region
  • Project: CentropeMAP
    2222
  • Project: Plan4all
    Plan4all
    Harmonisation of spatial planning data according to the INSPIRE directive based on the existing best practises in EU regions and municipalities and the results of current research projects
    www.plan4all.eu
  • Project: Plan4all
    co-funded by the
    Community programme
    eContentplus
  • Common Data Sharing Infrastructure:
    Common Web services allowing to visualise, overlay information from different sources
    PILOT 1:
    PILOT 2:
    PILOT 3:
    LU/LC data
    analysis system
    national
    land
    information
    system
    Waste dumpsstratification
    Project: HLanData
    Harmonisation of Land Use and Land Cover Databases for the creation of
    value added services
    www.hlandata.eu
  • SDI: A Pan-European Matter
    • INSPIRE – Infrastructure for Spatial Informationin the European Community
    • Best Practice Plan4all Data harmonisation and access to planning-related data in Europehttp://www.plan4all.eu/
    • Best Practice HLanData
    Harmonisation of Land Use and Land Cover Data
    www.hlandata.eu
    • Best Practice CentropeMAP
    Cross-border geodata infrastructure for the CENTROPE region
    (HU, AT, CZ, SK)
    • User-generated content, OPEN SOURCE DATA(Open Street Map, …)
  • DATA and INFORMATION are key inputs into planning processes
    Best practice projects try to harmonize data and to make it accessible and shareable
    Spatial Data Infrastructures (SDI) try to provide better access to data and information
    Accessibility to new DATA better allows planning
    To monitor and to detect changes
    To be able to act and react on changes
    To make planning processes and decisions more transparent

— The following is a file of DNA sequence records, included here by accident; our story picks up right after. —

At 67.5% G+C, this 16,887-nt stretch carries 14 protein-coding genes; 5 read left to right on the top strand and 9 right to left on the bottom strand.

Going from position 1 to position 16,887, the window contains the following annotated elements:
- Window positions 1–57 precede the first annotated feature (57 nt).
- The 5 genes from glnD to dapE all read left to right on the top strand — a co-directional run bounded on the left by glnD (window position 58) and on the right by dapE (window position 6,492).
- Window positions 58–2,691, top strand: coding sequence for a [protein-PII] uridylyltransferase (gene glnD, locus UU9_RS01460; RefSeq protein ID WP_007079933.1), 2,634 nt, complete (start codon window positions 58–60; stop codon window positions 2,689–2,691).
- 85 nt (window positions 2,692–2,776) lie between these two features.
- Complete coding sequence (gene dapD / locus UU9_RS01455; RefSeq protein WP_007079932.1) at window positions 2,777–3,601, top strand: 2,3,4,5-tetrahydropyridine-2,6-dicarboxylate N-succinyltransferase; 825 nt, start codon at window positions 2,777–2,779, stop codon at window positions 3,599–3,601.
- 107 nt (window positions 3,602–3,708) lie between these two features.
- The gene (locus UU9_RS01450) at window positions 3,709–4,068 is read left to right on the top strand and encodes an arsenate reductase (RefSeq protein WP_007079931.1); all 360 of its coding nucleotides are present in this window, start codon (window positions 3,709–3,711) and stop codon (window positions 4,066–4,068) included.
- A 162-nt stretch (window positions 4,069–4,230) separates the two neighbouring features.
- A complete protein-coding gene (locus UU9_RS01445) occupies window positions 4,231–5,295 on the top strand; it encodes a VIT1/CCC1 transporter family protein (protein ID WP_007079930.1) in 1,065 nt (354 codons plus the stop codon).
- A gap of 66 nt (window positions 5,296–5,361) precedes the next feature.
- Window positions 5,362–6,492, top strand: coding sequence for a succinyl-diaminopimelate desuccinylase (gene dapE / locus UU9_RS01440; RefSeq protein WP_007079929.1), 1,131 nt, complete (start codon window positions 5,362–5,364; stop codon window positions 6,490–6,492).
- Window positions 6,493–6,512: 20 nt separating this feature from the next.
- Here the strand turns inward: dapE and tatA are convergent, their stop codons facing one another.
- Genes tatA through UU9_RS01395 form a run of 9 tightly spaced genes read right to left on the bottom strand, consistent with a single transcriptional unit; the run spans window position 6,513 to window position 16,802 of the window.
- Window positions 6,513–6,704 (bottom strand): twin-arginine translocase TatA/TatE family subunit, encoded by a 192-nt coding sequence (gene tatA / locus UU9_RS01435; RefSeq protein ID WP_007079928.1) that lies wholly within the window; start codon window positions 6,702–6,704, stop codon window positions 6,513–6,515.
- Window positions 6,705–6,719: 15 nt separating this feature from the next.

To try to better fulfill planning’s purpose
    SDI & Planning?
  • BETTER ACCESS
    to data and information
    BETTERCONNECTING
    themes and actors
    SDI & Planning?
  • BETTER INTEGRATING
    different planninglevels
    SDI & Planning?
  • SPATIAL DATA INFRASTRUCTURES
    Providing NEW DATA & INFORMATION & KNOWLEDGE forplanningprocesses
    SDI & Planning?
  • SDI / Knowledge INFRASTRUCTURESWiserdecisionsforbetter Cities
  • Categoriesofspatialdataaccordingtheir „spatialclearness“
    Geometrically/mathematicallyclearlydefined
    Not clearlydefindedphenomena
    Continuouslychanging
    Spatialphenomensthatcan notclearlybedescribed in spatialterms
  • A matter ofview-point:
    If the only toy you have is a hammer …
    every problem looks like a nail …
    (Abraham Maslow)
  • To improve
    • quality of life,
    • sustainability,
    • resilience
    • competitiveness,
    • happiness and contentedness
    To reduce
    • environmental stress,
    • waste of resources,
    • inequities
    Supporting the management of Cities and Regions,
    PUBLIC INTEREST
    fair distribution of chances/opportunities and burdens/impacts.
    PurposeofPlanning?
  • Infrastructure?!?
    © Ric Stephens, www.stephensplanning.com
  • Infrastructure?!?
    © Ric Stephens, www.stephensplanning.com
  • Infrastructure?!?
    © Ric Stephens, www.stephensplanning.com
  • CEIT ALANOVA
    Central European Institute of Technology
    Department for Urbanism, Transport, Environment & Information Society
    Schwechat/ Austria
    www.ceit.at
    Manfred Schrenk, Julia Neuschmid, Daniela Patti
    m.schrenk@ceit.at, j.neuschmid@ceit.at, d.patti@ceit.at
    Thankyou!